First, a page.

Bevacizumab treatment for newly diagnosed glioblastoma: Systematic review and meta-analysis of clinical trials

Mol Clin Oncol. 2016 May;4(5):833-838. doi: 10.3892/mco.2016.816. Epub 2016 Mar 10.


High-grade glioma is a richly neovascularized brain solid tumor with a poor prognosis. Bevacizumab is a recombinant humanized monoclonal antibody that inhibits vascular endothelial cell proliferation and angiogenesis, which has shown clinical efficacy in recurrent glioblastoma. MEDLINE/PubMed, EMBASE and Web of Science databases were searched for relevant studies that compared bevacizumab plus combined radiotherapy/temozolomide (RT/TMZ) with RT/TMZ alone in newly diagnosed glioblastoma (GBM). Of all the studies identified, three comparative trials were included in the systematic review. All three enrolling trials, including a total of 1,738 patients, investigated bevacizumab or placebo plus combined RT/TMZ treatment in glioblastoma. The result showed no increased overall survival (OS) (pooled hazard ratio (HR), 1.04; 95% confidence interval (CI), 0.84-1.29; P=0.71) but increased progression-free survival (HR, 0.74; 95% CI, 0.62-0.88; P=0.0009). However, the two randomized double-blind placebo-control trials exemplified a high rate of adverse events of the bevacizumab compared with the placebo group while discrepant points were noted in term of quality-of-life outcome. Additionally, bevacizumab plus RT/TMZ did not increase the 6-month survival rate [odd ratios (ORs), 0.65; 95% CI, 0.37-1.13; P=0.13). Overall, addition of bevacizumab to radiotherapy-temozolomide treatment may be an effective therapy strategy for improving progression-free survival. OS and the 6-month survival rate was not prolonged and there was questionable efficacy of bevacizumab on the quality-of-life of glioblastoma patients, thus further clinical trials should be performed.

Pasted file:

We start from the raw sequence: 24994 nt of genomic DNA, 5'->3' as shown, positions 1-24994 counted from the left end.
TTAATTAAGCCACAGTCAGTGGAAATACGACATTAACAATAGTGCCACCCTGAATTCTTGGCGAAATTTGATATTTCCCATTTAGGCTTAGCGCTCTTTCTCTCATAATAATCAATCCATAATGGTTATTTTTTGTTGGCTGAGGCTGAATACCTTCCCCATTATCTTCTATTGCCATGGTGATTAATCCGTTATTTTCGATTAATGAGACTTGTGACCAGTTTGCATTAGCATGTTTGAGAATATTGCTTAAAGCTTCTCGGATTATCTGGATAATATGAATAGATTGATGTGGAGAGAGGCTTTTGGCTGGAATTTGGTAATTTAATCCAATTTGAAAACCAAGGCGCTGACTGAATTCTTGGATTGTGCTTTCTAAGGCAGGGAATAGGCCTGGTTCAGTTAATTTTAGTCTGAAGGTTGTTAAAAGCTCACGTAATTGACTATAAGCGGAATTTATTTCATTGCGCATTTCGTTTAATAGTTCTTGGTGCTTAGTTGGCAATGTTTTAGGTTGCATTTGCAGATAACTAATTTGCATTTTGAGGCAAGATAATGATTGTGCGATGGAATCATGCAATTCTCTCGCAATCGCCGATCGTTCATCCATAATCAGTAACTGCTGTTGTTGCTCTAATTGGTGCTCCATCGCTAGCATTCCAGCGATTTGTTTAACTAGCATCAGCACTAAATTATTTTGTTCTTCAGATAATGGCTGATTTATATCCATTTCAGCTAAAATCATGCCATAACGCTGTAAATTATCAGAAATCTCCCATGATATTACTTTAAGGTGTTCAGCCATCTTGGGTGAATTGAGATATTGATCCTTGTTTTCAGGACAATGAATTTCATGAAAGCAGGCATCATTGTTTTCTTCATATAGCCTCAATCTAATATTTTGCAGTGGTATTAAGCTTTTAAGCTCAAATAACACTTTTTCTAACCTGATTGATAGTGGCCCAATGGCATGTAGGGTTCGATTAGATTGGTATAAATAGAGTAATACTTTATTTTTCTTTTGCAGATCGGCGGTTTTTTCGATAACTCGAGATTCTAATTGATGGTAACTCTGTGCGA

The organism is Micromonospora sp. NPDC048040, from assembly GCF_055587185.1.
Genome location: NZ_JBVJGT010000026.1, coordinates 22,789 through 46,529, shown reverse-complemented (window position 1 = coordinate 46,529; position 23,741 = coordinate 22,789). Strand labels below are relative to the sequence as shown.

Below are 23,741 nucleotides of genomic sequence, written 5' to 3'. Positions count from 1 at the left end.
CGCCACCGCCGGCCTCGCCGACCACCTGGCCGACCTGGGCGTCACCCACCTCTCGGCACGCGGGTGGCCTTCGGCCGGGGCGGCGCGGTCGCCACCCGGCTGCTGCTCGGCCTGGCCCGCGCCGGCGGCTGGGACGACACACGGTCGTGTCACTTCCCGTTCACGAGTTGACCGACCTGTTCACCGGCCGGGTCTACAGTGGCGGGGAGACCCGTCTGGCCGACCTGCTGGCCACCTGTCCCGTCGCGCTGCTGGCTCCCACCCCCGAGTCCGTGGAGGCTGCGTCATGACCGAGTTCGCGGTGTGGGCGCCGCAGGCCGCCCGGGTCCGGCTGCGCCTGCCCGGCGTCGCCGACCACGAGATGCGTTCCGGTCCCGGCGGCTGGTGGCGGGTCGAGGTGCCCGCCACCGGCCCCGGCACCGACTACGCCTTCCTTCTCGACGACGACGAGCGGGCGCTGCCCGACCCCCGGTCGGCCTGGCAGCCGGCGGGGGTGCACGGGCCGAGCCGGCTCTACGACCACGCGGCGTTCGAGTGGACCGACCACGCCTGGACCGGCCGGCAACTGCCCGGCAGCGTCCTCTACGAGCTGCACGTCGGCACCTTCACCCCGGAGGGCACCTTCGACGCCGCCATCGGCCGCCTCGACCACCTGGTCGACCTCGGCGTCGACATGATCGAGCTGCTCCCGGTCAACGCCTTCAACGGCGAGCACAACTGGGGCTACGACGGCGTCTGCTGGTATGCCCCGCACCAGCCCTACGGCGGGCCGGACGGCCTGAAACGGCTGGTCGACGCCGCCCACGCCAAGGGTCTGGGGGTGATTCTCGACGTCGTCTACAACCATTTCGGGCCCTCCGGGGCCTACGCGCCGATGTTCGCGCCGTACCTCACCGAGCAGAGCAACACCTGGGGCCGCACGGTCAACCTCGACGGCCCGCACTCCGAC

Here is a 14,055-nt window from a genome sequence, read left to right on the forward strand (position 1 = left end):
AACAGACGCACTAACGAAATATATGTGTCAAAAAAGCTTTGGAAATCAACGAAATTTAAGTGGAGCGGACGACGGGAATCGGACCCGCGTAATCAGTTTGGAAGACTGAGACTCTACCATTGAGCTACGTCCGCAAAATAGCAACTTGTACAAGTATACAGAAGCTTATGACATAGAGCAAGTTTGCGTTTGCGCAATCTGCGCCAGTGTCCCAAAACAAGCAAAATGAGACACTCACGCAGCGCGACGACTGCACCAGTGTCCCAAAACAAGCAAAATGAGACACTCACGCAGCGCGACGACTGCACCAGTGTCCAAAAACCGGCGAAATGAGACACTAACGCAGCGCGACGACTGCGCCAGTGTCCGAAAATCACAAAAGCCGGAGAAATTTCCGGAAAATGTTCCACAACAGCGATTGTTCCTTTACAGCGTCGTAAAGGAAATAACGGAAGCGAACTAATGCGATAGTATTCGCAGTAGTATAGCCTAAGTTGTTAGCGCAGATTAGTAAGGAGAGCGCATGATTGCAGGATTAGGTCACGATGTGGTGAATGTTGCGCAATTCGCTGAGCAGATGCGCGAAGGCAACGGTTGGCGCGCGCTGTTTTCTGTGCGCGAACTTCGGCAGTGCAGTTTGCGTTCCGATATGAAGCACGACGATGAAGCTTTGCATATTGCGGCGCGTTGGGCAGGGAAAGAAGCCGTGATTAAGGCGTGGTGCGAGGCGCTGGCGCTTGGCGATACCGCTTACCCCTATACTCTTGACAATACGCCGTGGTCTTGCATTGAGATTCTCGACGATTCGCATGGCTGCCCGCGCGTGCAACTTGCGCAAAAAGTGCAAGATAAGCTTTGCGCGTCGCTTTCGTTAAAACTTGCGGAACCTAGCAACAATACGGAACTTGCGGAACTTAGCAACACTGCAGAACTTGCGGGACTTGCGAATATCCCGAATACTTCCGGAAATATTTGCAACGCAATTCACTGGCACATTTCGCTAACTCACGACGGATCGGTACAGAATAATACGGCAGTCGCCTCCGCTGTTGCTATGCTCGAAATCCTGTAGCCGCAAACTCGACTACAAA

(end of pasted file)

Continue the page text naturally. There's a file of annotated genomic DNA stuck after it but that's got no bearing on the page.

Keywords: bevacizumab; glioblastoma; overall survival; progression-free survival; radiotherapy; temozolomide.